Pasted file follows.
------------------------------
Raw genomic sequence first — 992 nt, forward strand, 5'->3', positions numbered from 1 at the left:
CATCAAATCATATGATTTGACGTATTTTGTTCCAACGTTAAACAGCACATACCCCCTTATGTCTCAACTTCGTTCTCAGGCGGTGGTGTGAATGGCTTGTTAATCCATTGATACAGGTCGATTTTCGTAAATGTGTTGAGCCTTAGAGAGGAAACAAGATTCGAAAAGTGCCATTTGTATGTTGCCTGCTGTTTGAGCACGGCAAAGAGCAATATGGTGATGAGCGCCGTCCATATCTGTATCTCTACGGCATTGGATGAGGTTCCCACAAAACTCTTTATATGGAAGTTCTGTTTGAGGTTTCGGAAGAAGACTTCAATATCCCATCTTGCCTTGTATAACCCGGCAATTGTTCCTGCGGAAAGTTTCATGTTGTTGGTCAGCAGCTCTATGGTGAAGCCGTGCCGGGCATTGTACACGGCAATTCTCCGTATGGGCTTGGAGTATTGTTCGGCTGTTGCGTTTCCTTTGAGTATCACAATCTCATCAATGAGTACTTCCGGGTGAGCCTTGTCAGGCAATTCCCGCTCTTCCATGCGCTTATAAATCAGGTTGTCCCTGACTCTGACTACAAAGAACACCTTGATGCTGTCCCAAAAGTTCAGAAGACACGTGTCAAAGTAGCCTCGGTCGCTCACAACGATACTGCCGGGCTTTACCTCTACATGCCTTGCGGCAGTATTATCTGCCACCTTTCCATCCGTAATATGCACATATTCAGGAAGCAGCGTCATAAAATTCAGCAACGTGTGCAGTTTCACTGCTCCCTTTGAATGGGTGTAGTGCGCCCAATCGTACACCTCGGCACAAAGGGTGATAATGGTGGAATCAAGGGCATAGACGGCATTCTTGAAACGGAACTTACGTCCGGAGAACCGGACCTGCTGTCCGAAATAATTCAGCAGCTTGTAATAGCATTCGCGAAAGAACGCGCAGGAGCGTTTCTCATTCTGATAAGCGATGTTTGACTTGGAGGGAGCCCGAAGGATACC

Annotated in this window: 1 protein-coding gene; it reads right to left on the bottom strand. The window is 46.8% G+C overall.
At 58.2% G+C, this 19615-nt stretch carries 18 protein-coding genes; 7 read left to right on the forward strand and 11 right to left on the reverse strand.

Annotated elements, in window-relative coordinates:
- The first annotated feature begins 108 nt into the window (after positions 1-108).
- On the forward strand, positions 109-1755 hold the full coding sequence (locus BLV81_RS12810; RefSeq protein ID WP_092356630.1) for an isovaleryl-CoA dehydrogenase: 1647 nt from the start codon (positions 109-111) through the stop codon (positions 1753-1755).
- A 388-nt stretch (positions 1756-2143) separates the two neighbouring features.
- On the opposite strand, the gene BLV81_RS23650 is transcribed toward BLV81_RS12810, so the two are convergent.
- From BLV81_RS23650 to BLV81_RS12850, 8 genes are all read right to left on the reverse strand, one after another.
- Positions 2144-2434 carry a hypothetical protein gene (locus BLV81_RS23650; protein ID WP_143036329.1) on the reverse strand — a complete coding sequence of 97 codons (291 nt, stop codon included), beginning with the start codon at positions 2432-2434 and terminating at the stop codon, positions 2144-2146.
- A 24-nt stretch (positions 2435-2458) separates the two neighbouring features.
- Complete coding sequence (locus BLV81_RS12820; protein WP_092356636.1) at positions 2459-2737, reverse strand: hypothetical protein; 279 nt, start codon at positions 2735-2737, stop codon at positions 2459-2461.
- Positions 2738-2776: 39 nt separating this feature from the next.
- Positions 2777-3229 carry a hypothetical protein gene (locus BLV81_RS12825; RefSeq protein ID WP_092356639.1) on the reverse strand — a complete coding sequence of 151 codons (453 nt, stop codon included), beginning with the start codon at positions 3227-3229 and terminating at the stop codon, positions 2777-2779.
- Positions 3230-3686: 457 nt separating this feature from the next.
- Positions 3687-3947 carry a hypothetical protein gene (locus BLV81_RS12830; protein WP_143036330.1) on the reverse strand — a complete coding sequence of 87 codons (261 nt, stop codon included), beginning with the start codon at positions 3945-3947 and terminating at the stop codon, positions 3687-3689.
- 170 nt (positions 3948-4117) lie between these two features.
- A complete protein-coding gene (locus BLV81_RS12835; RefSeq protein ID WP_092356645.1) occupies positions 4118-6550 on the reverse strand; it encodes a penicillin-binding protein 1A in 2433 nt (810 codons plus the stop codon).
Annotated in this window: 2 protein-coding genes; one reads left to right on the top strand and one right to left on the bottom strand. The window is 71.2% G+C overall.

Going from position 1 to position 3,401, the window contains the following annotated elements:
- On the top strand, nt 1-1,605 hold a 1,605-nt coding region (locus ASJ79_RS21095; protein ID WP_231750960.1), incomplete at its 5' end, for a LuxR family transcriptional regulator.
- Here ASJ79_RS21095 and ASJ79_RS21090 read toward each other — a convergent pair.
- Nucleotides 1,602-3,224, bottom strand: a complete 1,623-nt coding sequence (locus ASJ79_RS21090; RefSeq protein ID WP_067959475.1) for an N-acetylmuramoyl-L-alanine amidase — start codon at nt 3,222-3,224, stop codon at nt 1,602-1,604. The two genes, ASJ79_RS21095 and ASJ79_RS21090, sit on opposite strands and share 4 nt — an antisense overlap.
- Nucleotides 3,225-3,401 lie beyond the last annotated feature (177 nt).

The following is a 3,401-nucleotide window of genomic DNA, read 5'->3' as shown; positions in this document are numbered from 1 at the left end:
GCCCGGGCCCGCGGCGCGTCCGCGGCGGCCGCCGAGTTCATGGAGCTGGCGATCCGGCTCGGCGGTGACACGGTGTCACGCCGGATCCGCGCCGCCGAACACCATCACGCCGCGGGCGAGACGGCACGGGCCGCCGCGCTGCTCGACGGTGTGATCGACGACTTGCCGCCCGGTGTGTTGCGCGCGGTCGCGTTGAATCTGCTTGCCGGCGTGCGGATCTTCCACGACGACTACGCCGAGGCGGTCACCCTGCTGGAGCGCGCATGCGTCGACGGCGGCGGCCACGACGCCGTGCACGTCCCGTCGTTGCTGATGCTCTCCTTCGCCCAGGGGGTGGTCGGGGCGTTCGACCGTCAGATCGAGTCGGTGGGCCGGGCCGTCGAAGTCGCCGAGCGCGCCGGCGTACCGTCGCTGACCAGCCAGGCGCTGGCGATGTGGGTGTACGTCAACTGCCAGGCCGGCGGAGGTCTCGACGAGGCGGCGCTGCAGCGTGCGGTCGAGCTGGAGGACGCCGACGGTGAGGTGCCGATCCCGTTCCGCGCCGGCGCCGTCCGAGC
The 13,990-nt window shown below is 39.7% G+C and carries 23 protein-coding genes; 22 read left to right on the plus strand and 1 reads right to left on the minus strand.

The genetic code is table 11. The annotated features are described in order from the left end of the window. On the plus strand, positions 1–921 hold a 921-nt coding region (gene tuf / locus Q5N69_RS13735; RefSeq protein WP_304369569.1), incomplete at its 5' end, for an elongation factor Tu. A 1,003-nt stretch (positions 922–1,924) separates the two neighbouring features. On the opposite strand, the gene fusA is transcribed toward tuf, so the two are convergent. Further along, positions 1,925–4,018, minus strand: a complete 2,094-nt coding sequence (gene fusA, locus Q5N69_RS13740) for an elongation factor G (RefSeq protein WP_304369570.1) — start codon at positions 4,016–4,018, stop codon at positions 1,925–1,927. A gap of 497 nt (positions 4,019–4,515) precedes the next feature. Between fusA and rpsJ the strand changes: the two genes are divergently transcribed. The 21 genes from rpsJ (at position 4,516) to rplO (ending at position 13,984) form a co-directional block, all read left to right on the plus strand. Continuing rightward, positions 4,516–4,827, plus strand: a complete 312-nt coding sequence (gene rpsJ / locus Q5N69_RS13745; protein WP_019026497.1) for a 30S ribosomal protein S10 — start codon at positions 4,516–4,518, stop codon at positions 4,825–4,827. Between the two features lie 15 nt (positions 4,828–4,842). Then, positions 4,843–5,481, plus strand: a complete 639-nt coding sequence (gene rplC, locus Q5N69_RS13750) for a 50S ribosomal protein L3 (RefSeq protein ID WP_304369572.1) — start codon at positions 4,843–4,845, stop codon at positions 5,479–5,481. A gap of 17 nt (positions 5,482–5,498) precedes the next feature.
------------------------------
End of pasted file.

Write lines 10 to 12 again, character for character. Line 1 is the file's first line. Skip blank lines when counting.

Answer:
- From BLV81_RS23650 to BLV81_RS12850, 8 genes are all read right to left on the reverse strand, one after another.
- Positions 2144-2434 carry a hypothetical protein gene (locus BLV81_RS23650; protein ID WP_143036329.1) on the reverse strand — a complete coding sequence of 97 codons (291 nt, stop codon included), beginning with the start codon at positions 2432-2434 and terminating at the stop codon, positions 2144-2146.
- A 24-nt stretch (positions 2435-2458) separates the two neighbouring features.